Guam CEDDERS Reflects On Crip Camp Film

July 26 marks the 30th anniversary of the passing of the Americans with Disabilities Act (ADA). In honor of this monumental legislation, Guam CEDDERS staff took time from their busy schedules on June 30 to watch the documentary Crip Camp. The documentary offered a raw and authentic portrayal of the people and events that led to the passage of the ADA in 1990.
The seeds of discontent for the status quo were planted at Camp Jened, nicknamed Crip Camp, a haven for teens with disabilities who were often neglected and overlooked by the outside world. Camp Jened gave campers a window to what a world where they were included could look like. This set into motion the events that would lead to the passing of the Rehabilitation Act of 1973, the 26-day 504 sit-in, and finally to the passage of the ADA in 1990.
After watching the documentary, Guam CEDDERS staff were given the opportunity to reflect on the impact of the message of the movie on their role at Guam CEDDERS. Everyone gleaned different lessons from the documentary. But it was strikingly clear that Guam CEDDERS carries the legacy of Camp Jened forward. The struggle of civil rights leader, Judith Heumann and her friends from Camp Jened has become Guam CEDDERS’ purpose. Their mission is our mission. As eloquently expressed by Denise Sherer Jacobson, an author, disability self-advocate, and former Camp Jened camper, “The ADA was a wonderful achievement, but it was only the tip of the iceberg. You can pass a law but until you can change society’s attitudes, that law won’t mean much.” And as such, we continue our work at Guam CEDDERS of creating partnerships and pathways to increase the quality of life of individuals with developmental disabilities and their families.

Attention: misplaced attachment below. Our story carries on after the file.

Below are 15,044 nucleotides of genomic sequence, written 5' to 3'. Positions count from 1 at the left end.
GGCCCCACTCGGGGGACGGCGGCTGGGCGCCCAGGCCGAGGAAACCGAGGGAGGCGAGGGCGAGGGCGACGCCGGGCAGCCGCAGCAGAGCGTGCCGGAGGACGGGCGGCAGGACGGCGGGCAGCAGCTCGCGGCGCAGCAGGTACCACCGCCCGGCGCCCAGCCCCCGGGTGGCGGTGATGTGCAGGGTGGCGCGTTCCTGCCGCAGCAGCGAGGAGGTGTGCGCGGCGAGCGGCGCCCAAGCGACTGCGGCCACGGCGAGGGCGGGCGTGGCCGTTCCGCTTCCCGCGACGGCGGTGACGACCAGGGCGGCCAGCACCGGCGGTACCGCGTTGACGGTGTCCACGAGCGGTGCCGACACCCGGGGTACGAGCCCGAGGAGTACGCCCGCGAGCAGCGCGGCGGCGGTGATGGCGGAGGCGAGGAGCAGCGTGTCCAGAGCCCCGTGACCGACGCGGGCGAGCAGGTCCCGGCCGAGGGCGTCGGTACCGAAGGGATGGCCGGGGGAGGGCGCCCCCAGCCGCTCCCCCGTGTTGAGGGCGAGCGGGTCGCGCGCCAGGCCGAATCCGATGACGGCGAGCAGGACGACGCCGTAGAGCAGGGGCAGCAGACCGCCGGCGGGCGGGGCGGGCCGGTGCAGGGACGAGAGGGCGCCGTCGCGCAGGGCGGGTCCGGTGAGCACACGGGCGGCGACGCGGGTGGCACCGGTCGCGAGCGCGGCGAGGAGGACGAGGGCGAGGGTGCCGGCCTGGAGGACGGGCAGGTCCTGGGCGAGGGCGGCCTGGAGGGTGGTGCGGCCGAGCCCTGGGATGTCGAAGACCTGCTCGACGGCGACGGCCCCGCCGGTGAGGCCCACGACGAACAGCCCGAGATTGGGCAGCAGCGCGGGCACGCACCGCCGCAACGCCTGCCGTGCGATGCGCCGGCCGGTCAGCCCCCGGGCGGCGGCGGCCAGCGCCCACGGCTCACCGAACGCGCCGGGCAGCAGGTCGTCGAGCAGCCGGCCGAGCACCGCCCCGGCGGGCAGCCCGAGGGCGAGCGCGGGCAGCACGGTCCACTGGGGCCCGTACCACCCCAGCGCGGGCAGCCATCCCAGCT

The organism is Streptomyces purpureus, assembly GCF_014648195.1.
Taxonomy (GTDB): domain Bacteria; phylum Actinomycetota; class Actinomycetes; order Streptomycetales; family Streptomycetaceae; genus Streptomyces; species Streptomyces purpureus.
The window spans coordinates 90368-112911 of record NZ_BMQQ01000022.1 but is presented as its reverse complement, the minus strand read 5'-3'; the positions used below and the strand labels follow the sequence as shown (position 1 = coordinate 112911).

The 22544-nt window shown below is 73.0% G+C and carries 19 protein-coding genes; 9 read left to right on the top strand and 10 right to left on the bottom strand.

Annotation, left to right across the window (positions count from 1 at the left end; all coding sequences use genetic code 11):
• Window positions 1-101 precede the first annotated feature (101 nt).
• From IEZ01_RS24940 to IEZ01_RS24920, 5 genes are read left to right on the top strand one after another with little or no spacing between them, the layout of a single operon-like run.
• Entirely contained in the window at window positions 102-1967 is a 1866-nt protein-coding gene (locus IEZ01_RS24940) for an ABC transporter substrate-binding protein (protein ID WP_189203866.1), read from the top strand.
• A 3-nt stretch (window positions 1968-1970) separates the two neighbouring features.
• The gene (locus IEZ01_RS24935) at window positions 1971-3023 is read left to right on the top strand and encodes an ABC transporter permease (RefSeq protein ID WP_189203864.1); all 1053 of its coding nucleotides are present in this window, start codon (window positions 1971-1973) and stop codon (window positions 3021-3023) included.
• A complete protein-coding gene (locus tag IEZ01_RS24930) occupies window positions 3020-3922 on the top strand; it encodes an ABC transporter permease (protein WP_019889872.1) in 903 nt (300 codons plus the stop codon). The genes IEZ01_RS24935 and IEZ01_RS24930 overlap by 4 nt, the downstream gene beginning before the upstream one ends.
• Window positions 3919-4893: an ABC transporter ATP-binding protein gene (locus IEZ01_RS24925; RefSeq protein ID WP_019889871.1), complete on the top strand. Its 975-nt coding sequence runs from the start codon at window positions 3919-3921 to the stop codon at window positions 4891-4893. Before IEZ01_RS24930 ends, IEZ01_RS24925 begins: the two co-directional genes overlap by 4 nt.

In the film, protestors, carrying signs, march together to demand Section 504 of the Rehabilitation Act be signed into law.